Arboretum library's display tells a story about the past
Morton Arboretum library displays rare books and objects with tales to tell
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The butterfly collection on display at the Morton Arboretum's Sterling Morton Library is more than 100 years old and, by itself, makes a trip to see the library's new "Tales and Treasures" exhibit worthwhile.
Put together by artist and nature writer Sherman F. Denton, the colorful moths and butterflies are well-preserved thanks to a mounting technique Denton developed.
If you goWhat: "Tales and Treasures" exhibit
When: 9 a.m. to 5 p.m. Tuesday through Friday, 10 a.m. to 4 p.m. Saturday through December 2013
Where: Sterling Morton Library in the administration building of The Morton Arboretum, 4100 Route 53, Lisle
Cost: Free with arboretum admission: $12 adults 18-64 ($8 Wednesdays), $11 seniors 65 and older ($7 Wednesdays), $9 children 2-17 ($6 Wednesdays), free for members and children under 2
Info: (630) 719-2430
"It's like plaster casting so they look so much more natural," said Rita Hassert, library collections manager, who explained that items Denton and his father collected from the natural world became a means of family income. "They were very sought after collections," she said.
The butterfly collection was donated to the arboretum in 1954 by a woman who purchased it in London in 1900. But the century-old butterflies and moths are only one of 50 treasures the library has on exhibit through December to celebrate its half-century anniversary.
Among the unique items, visitors will find an Eskimo bone carving, seed catalogs from the 1800s, and a 1481 Roman encyclopedia written by Pliny the Elder.
Estimating that the library has more than 100,000 items in its special collections, Hassert said narrowing down the choices for what to put in the exhibit was difficult.
"The things are really remarkable," she said. "There are so many different facets of this exhibit you can dive into."
The exhibit promotes diving in by encouraging viewers to do more than look. Visitors can go on a scavenger hunt to find items on display, scan in QR codes to learn more about specific objects, try their hand at stipple art, and share their thoughts on what they imagine a library will be 50 years from now.
"The whole point is to be very interactive," said Sarah Clark, public relations specialist for the arboretum.
The library is named after Sterling Morton, the son of arboretum founder Joy Morton. Following Sterling's death in 1961, his wife, Preston, commissioned the library in his memory in 1963 and Sterling's daughter, Suzette Morton Davidson, added to its collections.
The Morton family had trees as part of its heritage. Joy Morton's father, J. Sterling Morton, started Arbor Day in 1872 and on exhibit is a 1932 stamp marking the 60th anniversary of Arbor Day.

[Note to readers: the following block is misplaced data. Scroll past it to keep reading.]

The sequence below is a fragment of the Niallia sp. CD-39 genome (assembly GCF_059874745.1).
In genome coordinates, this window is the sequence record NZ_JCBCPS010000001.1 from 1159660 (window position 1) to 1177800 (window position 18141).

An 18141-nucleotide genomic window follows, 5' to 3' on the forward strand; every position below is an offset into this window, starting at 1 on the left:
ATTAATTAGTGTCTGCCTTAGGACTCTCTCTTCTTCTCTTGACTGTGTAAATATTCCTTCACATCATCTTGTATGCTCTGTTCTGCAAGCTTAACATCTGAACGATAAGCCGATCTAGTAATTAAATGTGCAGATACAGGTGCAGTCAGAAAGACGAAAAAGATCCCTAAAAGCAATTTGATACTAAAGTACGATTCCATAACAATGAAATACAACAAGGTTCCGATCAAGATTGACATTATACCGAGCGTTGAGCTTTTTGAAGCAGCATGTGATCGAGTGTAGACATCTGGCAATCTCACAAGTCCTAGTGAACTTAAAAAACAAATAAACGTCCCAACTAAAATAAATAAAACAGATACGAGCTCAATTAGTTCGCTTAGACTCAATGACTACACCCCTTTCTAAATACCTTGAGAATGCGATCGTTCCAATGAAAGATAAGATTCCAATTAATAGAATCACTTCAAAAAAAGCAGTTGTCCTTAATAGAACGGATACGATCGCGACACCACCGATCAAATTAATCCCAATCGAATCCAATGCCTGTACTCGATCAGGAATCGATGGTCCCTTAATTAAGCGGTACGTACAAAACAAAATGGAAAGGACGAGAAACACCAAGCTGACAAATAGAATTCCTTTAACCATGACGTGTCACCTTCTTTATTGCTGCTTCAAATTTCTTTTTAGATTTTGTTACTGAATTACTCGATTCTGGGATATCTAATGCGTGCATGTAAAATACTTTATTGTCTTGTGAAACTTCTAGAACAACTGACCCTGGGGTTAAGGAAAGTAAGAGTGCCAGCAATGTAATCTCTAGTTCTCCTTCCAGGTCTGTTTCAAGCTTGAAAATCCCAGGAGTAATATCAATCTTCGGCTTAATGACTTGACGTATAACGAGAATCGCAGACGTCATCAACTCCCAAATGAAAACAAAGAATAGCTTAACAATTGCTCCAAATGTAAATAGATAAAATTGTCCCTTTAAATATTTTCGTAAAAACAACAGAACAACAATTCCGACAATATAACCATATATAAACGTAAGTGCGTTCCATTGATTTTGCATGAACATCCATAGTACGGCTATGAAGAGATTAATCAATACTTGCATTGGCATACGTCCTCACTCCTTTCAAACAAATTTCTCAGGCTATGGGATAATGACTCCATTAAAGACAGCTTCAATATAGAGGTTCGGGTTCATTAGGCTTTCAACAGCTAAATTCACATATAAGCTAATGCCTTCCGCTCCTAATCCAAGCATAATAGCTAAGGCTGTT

Joy Morton founded the arboretum in 1922 after a highly successful career running the Morton Salt company and traveled widely in his later years. The exhibit includes both an early Morton Salt container with its famous little umbrella girl logo and the painting of a building Joy Morton helped fund to renovate in China's Forbidden City.
Well-known naturalist, illustrator and writer May Theilgaard Watts started the arboretum's education program. Visitors can see a 1943 map she drew of the arboretum, admire pottery she fashioned, and virtually page through a sketchbook she made of the changing landscape as she rode the train from Aurora to San Francisco in 1962.
"I honestly feel like I'm on the train," Hassert said.
Another book on display -- "A Curious Herbal" published by Elizabeth Blackwell in 1737 -- has a curious history of its own. Blackwell, an artist, wrote and illustrated the book on the medicinal uses of herbs to get her husband out of debtors prison in London. Publishing the book in a weekly series over three years, Blackwell won her husband's freedom. In an unhappy footnote not included in the exhibit, her husband later became involved in court intrigue in Sweden and was beheaded. But her book with its hand-painted illustrations lives on.
"It is one of the earliest herbals published by a woman," Hassert said.
By the mid-1800s, botany had become so fashionable that "Botany for Ladies" was published. For young couples living in a much stricter time, botany might have carried interest beyond the study of plants, Hassert said.
"This was a time you could go out walking with a gentleman if you were collecting plants," she said.
Other treasures include Carl Linnaeus' 1753 "Species Plantarum," beginning the classification of plants used today; a tiny book containing flowers and plants that have appeared on U.S. postage stamps; and copies of Curtis's Botanical Magazine. the longest-running botanical magazine, with the library's collection dating from 1793.
In coming weeks, the exhibit will be extended outside where visitors will be able to scan QR codes on the arboretum grounds to see a photo of what the same scene looked like 50 years ago and may be able to hear an audio to go with it, Hassert said.
The exhibit was created with the collaborative effort of arboretum staff from several departments and is engaging visitors, she said.
"I love the way everyone is gravitating toward it and is excited about it," she said.
More information on items in the exhibit can be found in Sterling Morton Library. Library hours are 9 a.m. to 5 p.m. Tuesday through Friday and 10 a.m. to 4 p.m. Saturday. For more information, call (630) 719-2430.
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